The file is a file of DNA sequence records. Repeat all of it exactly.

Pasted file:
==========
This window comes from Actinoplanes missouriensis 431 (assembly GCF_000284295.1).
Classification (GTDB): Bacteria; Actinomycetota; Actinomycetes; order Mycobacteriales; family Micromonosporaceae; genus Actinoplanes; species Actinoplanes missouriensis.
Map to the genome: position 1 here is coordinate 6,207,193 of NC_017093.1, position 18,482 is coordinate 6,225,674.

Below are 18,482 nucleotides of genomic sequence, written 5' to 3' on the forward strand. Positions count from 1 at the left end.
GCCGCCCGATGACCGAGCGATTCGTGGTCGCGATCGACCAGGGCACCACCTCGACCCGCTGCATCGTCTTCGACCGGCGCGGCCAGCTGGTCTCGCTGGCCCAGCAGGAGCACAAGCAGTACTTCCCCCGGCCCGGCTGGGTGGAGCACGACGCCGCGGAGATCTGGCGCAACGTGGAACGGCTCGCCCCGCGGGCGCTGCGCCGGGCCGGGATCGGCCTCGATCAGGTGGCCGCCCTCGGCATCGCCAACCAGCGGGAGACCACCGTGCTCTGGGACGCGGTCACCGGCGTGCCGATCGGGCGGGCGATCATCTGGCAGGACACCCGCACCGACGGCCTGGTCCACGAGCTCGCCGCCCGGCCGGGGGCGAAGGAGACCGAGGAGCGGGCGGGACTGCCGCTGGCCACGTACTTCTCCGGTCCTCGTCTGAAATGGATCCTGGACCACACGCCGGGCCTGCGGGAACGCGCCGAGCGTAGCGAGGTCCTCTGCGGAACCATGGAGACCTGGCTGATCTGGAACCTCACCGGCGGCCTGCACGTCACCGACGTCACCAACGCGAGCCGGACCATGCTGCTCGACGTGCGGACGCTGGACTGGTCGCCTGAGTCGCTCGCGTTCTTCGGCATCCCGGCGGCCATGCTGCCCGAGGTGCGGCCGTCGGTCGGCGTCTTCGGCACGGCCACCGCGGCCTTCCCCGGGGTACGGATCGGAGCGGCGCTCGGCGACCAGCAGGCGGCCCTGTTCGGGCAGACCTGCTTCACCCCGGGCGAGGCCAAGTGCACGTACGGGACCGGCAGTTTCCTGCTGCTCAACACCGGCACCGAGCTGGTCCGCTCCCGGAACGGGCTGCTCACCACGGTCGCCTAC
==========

This window comes from Actinoplanes missouriensis 431 (assembly GCF_000284295.1).
Classification (GTDB): Bacteria; Actinomycetota; Actinomycetes; order Mycobacteriales; family Micromonosporaceae; genus Actinoplanes; species Actinoplanes missouriensis.
Map to the genome: position 1 here is coordinate 6,207,193 of NC_017093.1, position 18,482 is coordinate 6,225,674.

Below are 18,482 nucleotides of genomic sequence, written 5' to 3' on the forward strand. Positions count from 1 at the left end.
GCCGCCCGATGACCGAGCGATTCGTGGTCGCGATCGACCAGGGCACCACCTCGACCCGCTGCATCGTCTTCGACCGGCGCGGCCAGCTGGTCTCGCTGGCCCAGCAGGAGCACAAGCAGTACTTCCCCCGGCCCGGCTGGGTGGAGCACGACGCCGCGGAGATCTGGCGCAACGTGGAACGGCTCGCCCCGCGGGCGCTGCGCCGGGCCGGGATCGGCCTCGATCAGGTGGCCGCCCTCGGCATCGCCAACCAGCGGGAGACCACCGTGCTCTGGGACGCGGTCACCGGCGTGCCGATCGGGCGGGCGATCATCTGGCAGGACACCCGCACCGACGGCCTGGTCCACGAGCTCGCCGCCCGGCCGGGGGCGAAGGAGACCGAGGAGCGGGCGGGACTGCCGCTGGCCACGTACTTCTCCGGTCCTCGTCTGAAATGGATCCTGGACCACACGCCGGGCCTGCGGGAACGCGCCGAGCGTAGCGAGGTCCTCTGCGGAACCATGGAGACCTGGCTGATCTGGAACCTCACCGGCGGCCTGCACGTCACCGACGTCACCAACGCGAGCCGGACCATGCTGCTCGACGTGCGGACGCTGGACTGGTCGCCTGAGTCGCTCGCGTTCTTCGGCATCCCGGCGGCCATGCTGCCCGAGGTGCGGCCGTCGGTCGGCGTCTTCGGCACGGCCACCGCGGCCTTCCCCGGGGTACGGATCGGAGCGGCGCTCGGCGACCAGCAGGCGGCCCTGTTCGGGCAGACCTGCTTCACCCCGGGCGAGGCCAAGTGCACGTACGGGACCGGCAGTTTCCTGCTGCTCAACACCGGCACCGAGCTGGTCCGCTCCCGGAACGGGCTGCTCACCACGGTCGCCTAC